- Songs from Behind the Curtain
- Orphée Redux
- Words for the Dead
Songs from Behind the Curtain
Songs from Behind the Curtain is an original story about Pascal Baur, a damaged composer in 1980’s Hartford, who, as the musical director of the Hartford Opera Company, is encoding Soviet messages into his operas. Within the operas he writes, the audience gets an understanding as to what past events (the murder of his fiancée, the accidental bombing of his Swiss relatives in WWII by American planes) led him to his treasonous choices. But Pascal’s life becomes reinvigorated when he falls in love with Claudia, a young singer at the opera company. What will he choose: his torturous past, or Claudia and the possibility of a happy future?
THE PROLOGUE (video) - 4 minutes
An ominous scene where Pascal tells (through video) about Diane’s death, his involvement with his aunt and the Soviets, the messages, and his love for Claudia. It ends suddenly and mysteriously.
ACT I (Hartford, 1985) - 43 minutes
Nancy Warren, a reporter, arrives to cover the opening of Orphée Redux, a new opera by the composer Pascal Baur. She meets Franklin Pettricione, the lead tenor, and Rebecca Olundsen, the famous soprano. Pascal Baur and Claudia Ingrassia arrive (they are carrying on a secret romance), and Rebecca demands that Claudia get her some tea. While Claudia’s gone, Pascal laments the choices he has made. Claudia returns with the tea and Rebecca takes it and dumps it on her chest. Claudia runs off, but Pascal does not follow her. Instead, he talks with Barbara Urlington, the costume mistress, who knows about the secret messages Baur is placing in his operas.
Claudia waits for Pascal. She is angry at his timidness and when he arrives they argue. Pascal apologizes, and in a tender moment he opens up about the murder of his fiancée. Pascal leaves her and sees Tony arrive at Franklin’s dressing room. Pascal sings of his life and the pain of love. From inside the dressing room Franklin and Tony join in. Pascal tries to reconcile his love for Claudia with his lingering love for Diane. Pascal continues walking through the empty theater and comes upon Nancy Warren and Claudia. They are arguing about Pascal. Pascal breaks up the altercation and tells Nancy he must speak with Claudia. After Nancy leaves, Claudia rushes into his arms crying. Pascal tries to soothe her, but once again is battling his past demons. In a sudden moment, he drops to one knee and proposes to Claudia. The abrupt and unexpected proposal is so unlike Pascal that Claudia runs off, unsure of how to respond.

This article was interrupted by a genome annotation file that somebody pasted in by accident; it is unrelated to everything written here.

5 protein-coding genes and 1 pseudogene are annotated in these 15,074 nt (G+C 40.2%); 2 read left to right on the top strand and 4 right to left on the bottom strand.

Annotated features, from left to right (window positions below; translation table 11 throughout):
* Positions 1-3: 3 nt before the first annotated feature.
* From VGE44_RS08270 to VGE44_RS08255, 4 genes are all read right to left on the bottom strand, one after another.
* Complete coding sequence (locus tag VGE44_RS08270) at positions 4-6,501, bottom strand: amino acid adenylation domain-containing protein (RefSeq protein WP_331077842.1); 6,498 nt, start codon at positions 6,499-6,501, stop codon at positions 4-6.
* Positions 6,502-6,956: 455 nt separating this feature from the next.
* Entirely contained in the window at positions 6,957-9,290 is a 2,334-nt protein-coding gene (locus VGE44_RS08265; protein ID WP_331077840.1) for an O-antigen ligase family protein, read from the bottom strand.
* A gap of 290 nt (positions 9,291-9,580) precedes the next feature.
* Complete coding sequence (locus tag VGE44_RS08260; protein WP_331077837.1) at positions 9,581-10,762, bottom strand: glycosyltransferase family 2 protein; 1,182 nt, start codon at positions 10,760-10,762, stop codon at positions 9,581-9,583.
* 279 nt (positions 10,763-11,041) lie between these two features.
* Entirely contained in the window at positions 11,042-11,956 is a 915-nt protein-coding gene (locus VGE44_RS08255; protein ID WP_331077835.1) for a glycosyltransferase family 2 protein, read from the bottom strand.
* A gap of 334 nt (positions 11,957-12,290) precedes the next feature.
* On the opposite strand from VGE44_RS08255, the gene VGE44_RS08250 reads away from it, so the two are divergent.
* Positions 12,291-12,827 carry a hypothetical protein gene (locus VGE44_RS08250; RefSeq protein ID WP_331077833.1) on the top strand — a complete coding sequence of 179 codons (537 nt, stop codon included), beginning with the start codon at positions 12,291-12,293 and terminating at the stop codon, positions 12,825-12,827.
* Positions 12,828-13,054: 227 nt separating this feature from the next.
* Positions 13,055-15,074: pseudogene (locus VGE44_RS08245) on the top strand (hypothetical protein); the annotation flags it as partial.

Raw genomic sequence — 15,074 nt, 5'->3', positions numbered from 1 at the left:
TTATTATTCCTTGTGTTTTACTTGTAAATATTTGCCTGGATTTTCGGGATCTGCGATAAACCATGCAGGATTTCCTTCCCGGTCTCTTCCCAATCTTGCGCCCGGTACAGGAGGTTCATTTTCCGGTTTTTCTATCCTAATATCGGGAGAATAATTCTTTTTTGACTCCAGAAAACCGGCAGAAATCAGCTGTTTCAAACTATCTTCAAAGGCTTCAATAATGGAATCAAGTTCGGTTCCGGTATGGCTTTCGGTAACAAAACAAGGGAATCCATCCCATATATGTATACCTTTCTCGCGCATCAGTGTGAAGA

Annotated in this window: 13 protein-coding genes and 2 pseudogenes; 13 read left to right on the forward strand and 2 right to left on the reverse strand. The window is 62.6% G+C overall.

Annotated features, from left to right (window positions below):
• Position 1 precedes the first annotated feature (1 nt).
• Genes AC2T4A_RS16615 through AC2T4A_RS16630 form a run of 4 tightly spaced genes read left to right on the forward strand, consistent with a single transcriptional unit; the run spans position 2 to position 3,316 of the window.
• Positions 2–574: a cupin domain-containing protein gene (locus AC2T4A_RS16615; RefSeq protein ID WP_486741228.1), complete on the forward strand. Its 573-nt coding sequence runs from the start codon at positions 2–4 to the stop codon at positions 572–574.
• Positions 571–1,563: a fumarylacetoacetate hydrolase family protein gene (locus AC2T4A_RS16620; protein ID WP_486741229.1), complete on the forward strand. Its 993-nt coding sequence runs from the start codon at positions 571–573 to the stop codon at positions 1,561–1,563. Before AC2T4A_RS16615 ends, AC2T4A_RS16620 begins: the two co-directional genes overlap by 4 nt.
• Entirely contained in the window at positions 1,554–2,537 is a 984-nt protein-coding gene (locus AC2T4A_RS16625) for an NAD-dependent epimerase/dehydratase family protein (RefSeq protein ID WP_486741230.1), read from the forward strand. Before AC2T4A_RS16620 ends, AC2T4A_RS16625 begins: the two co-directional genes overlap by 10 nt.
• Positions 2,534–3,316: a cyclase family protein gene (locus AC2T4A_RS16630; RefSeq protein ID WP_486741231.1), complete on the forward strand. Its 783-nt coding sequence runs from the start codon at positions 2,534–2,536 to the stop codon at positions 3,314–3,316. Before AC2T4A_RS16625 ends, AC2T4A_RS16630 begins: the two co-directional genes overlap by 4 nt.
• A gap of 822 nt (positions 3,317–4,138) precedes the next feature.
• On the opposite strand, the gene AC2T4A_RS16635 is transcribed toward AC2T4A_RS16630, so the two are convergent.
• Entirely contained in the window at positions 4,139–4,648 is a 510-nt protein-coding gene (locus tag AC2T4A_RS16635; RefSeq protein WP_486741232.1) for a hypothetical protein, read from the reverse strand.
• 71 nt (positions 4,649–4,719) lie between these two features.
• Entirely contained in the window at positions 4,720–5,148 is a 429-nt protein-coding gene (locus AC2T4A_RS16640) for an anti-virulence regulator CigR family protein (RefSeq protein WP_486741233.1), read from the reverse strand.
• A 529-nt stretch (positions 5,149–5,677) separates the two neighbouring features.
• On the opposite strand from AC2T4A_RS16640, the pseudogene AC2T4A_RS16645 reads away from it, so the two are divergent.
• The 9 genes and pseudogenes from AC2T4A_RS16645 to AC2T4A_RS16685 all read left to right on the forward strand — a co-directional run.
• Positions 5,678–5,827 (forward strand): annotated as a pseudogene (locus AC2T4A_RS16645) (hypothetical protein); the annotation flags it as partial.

The scene begins within Baur’s opera, Orphée Redux. David, the Orpheus character, has just found out that his wife, Pamela (Eurydice) has contracted AIDS. David goes to the club to save her, finding her passed out under a bed sheet. He begs her to leave with him and she agrees, but only if he’ll turn around while she dresses. He agrees, but like Orpheus, David can’t help himself. When he turns around she screams and they fight. The opera ends and Pascal accepts the audience’s applause. He begins to speak and once again proposes to Claudia. This time, though, she accepts. The cast rushes off to celebrate, leaving behind Nancy. As she laments the engagement, Morriss Greenberg, an FBI agent arrives, telling Nancy that he is there to investigate the Hartford Opera Company.
ACT II (Hartford, 1986) - 38 minutes
A year after the premiere of Orphée Redux, Morriss Greenberg returns to the Hartford Opera Company. He runs into Barbara, but she pretends to be a cleaning lady. As she leaves he hears a gorgeous voice from the other side of a partition. She is singing a jazz song. As he comes around in view he startles her. It is Claudia Ingrassia-Baur. Morriss explains that he is there to meet with Pascal Baur. Claudia directs him toward Pascal’s office. As they both leave Pascal appears from behind the curtain and sings a worried aria about the sudden appearance of the FBI.
Morriss questions Franklin in his dressing room. Franklin is in a flirty mode, but just as Morriss thinks he’s getting answers they are interrupted by a knock at the door. It is Tony, looking anxious. Franklin asks Morriss to leave and brings Tony inside. Tony reveals to Franklin that he has AIDS. Franklin is furious and attacks Tony. The lights fade and come up on Morriss meeting with Nancy. Pascal is once again listening from the other side of the curtain when Franklin sees him and rushes over. Pascal tries to keep Franklin quiet, but Franklin is in distress. He tells Pascal about Tony. Pascal instructs him to stay in his dressing room and that he’ll come soon to help him. As Franklin leaves, Pascal laments the choice in front of him, whether to point the FBI toward Franklin or just remain hidden. He already knows what Barbara will demand.